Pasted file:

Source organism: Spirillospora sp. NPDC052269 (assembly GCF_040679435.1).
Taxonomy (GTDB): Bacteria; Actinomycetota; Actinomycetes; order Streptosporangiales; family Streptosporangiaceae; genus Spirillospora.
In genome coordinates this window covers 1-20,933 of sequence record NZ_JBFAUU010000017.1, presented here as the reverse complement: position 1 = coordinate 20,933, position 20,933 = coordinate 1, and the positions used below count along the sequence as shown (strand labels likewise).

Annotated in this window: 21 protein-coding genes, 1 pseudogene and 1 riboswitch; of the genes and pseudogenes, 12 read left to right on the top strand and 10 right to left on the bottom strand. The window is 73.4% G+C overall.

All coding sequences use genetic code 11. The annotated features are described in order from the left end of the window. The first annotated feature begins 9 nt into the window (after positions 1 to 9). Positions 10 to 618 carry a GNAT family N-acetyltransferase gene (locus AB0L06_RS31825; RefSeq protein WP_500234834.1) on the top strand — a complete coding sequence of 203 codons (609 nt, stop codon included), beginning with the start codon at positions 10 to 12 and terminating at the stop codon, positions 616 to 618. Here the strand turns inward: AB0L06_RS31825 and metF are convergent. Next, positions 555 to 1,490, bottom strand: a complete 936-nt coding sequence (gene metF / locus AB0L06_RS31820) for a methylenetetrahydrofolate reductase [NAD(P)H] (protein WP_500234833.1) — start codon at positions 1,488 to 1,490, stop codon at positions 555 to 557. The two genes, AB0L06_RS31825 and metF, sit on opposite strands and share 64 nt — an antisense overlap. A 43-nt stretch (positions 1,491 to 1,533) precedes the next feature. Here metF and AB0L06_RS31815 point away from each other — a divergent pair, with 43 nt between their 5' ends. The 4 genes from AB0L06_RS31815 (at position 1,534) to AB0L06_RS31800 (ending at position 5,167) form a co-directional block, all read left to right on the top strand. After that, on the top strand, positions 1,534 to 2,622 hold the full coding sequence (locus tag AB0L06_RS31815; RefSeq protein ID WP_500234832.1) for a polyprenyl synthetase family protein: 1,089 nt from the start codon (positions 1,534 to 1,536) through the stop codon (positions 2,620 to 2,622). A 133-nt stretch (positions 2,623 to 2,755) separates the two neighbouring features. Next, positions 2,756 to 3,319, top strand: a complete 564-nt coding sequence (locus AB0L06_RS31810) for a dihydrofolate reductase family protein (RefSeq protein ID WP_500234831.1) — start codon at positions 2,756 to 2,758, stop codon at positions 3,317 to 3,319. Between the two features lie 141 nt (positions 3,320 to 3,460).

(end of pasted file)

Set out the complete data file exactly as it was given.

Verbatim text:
Source organism: Spirillospora sp. NPDC052269 (assembly GCF_040679435.1).
Taxonomy (GTDB): Bacteria; Actinomycetota; Actinomycetes; order Streptosporangiales; family Streptosporangiaceae; genus Spirillospora.
In genome coordinates this window covers 1-20,933 of sequence record NZ_JBFAUU010000017.1, presented here as the reverse complement: position 1 = coordinate 20,933, position 20,933 = coordinate 1, and the positions used below count along the sequence as shown (strand labels likewise).

Annotated in this window: 21 protein-coding genes, 1 pseudogene and 1 riboswitch; of the genes and pseudogenes, 12 read left to right on the top strand and 10 right to left on the bottom strand. The window is 73.4% G+C overall.

All coding sequences use genetic code 11. The annotated features are described in order from the left end of the window. The first annotated feature begins 9 nt into the window (after positions 1 to 9). Positions 10 to 618 carry a GNAT family N-acetyltransferase gene (locus AB0L06_RS31825; RefSeq protein WP_500234834.1) on the top strand — a complete coding sequence of 203 codons (609 nt, stop codon included), beginning with the start codon at positions 10 to 12 and terminating at the stop codon, positions 616 to 618. Here the strand turns inward: AB0L06_RS31825 and metF are convergent. Next, positions 555 to 1,490, bottom strand: a complete 936-nt coding sequence (gene metF / locus AB0L06_RS31820) for a methylenetetrahydrofolate reductase [NAD(P)H] (protein WP_500234833.1) — start codon at positions 1,488 to 1,490, stop codon at positions 555 to 557. The two genes, AB0L06_RS31825 and metF, sit on opposite strands and share 64 nt — an antisense overlap. A 43-nt stretch (positions 1,491 to 1,533) precedes the next feature. Here metF and AB0L06_RS31815 point away from each other — a divergent pair, with 43 nt between their 5' ends. The 4 genes from AB0L06_RS31815 (at position 1,534) to AB0L06_RS31800 (ending at position 5,167) form a co-directional block, all read left to right on the top strand. After that, on the top strand, positions 1,534 to 2,622 hold the full coding sequence (locus tag AB0L06_RS31815; RefSeq protein ID WP_500234832.1) for a polyprenyl synthetase family protein: 1,089 nt from the start codon (positions 1,534 to 1,536) through the stop codon (positions 2,620 to 2,622). A 133-nt stretch (positions 2,623 to 2,755) separates the two neighbouring features. Next, positions 2,756 to 3,319, top strand: a complete 564-nt coding sequence (locus AB0L06_RS31810) for a dihydrofolate reductase family protein (RefSeq protein ID WP_500234831.1) — start codon at positions 2,756 to 2,758, stop codon at positions 3,317 to 3,319. Between the two features lie 141 nt (positions 3,320 to 3,460).